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Abdominal Tuberculosis

Dr. Irshad Ali Khan PGT GST III PIMS

Every year:

7-10 million new cases 6 % deaths

Abdominal T.B is the commonest extra

pulmonary manifestation Incidence in west in on rise due to

Immigrants Aging HIV infection

Extra-pulmonary manifestations

Non HIV patients: 10-15 % HIV patients: 50%

Re-emergence of the intestinal variant due to

Incomplete therapy Multi drug resistance Increased incidence of HIV infection

Routes of abdominal Kocks

Direct Ingestion

Infected sputum (M. tuberculosis) Dietary products e.g. unpasturised milk, M. bovis)

Haematogenous spread

Secondry to pulmonary TB

Direct extension from the contiguous organ

e.g through fallopian tubes

After ingestion the organism is trapped in the

Peyers patches

undergoes inflammatory enlargement Leads to transverse mucosal ulceration Element of endarteritis Ultimately may lead to bowel perforation
Mesenteric lymph node infected Enlarge and caseate Intra abdominal abscess formation

Fibrosis may follow leading to napkin ring

strictures Extensive inflammation of submucosa and subserosa at ICJ hyperplastic form Adjacent bowel loops, mesentery, and nodes adhere a mass intestinal cocoon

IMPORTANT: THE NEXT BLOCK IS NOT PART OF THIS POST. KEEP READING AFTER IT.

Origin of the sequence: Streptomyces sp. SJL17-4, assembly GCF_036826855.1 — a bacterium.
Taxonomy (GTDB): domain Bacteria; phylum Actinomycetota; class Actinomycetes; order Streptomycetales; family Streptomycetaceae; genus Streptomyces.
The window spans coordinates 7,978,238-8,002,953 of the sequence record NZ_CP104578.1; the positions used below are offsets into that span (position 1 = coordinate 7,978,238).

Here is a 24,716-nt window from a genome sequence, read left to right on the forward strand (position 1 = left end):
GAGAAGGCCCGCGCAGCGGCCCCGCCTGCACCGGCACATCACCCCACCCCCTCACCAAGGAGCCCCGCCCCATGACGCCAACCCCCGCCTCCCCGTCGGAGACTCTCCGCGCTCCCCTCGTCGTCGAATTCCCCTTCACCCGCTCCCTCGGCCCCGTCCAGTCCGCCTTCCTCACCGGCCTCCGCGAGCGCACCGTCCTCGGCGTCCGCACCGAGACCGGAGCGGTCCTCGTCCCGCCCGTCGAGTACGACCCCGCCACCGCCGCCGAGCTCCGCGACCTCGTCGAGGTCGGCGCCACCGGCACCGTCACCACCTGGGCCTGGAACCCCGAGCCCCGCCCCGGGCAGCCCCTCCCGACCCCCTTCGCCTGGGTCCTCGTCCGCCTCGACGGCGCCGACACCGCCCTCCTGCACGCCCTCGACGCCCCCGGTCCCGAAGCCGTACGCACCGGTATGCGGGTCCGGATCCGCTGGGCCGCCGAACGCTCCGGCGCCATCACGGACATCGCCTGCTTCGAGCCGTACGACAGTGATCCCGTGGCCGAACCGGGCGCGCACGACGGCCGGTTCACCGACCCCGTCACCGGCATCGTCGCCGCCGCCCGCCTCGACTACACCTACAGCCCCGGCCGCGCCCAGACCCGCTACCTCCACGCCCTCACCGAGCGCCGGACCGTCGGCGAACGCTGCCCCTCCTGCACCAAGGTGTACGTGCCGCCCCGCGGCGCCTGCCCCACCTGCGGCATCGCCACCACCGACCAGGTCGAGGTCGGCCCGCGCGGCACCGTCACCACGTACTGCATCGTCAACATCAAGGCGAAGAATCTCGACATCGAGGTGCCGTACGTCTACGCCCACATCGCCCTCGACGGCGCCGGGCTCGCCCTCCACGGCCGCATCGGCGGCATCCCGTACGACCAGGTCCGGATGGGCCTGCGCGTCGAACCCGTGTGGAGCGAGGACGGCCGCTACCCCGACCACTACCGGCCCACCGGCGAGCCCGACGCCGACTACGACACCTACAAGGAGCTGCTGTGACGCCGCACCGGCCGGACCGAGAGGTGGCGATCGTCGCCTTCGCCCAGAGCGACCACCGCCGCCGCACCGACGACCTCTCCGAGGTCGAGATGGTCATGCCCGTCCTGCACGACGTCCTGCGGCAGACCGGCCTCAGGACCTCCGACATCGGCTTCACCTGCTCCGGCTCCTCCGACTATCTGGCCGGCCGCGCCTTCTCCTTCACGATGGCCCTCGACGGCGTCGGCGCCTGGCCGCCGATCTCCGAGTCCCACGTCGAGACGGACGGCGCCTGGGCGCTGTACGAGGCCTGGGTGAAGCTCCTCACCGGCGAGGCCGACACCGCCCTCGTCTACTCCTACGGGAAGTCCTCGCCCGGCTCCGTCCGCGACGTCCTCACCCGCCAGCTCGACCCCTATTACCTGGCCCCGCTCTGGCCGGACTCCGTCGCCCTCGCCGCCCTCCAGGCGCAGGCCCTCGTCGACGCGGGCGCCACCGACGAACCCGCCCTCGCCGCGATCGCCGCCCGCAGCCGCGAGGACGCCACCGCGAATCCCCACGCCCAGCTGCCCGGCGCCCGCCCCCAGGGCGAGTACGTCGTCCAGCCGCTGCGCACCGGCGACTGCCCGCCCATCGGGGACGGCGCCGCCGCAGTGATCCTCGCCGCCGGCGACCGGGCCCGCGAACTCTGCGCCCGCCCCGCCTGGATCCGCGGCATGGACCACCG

Peritoneal involvement takes the form of the

numerous tubercles on the peritoneum and intestine Omentum thickens to form a rolled-up omentum Ascites is usually present

Haematogenous involvement presents as

multiple parenchymal abcesses with organomegaly of the liver, spleen, and pancreas. Contagious spread from the
Spine Genitourinary tract Parietal wall Retro peritoneum

Wet type: Ascites Generalized Loculated Dry plastic Mesenteric thickening Caseous lymph node Fibrous adhesions


Fibrotic fixed type

Mass formation of the omentum Matting of the bowel loops

Acute primary peritonitis

Mesenteric Involvement

Mass Abscess Nodal

Solid Organ

Liver, Spleen, Pancreas

Localized abscess Multiple miliary form

Pre and post ATT Therapy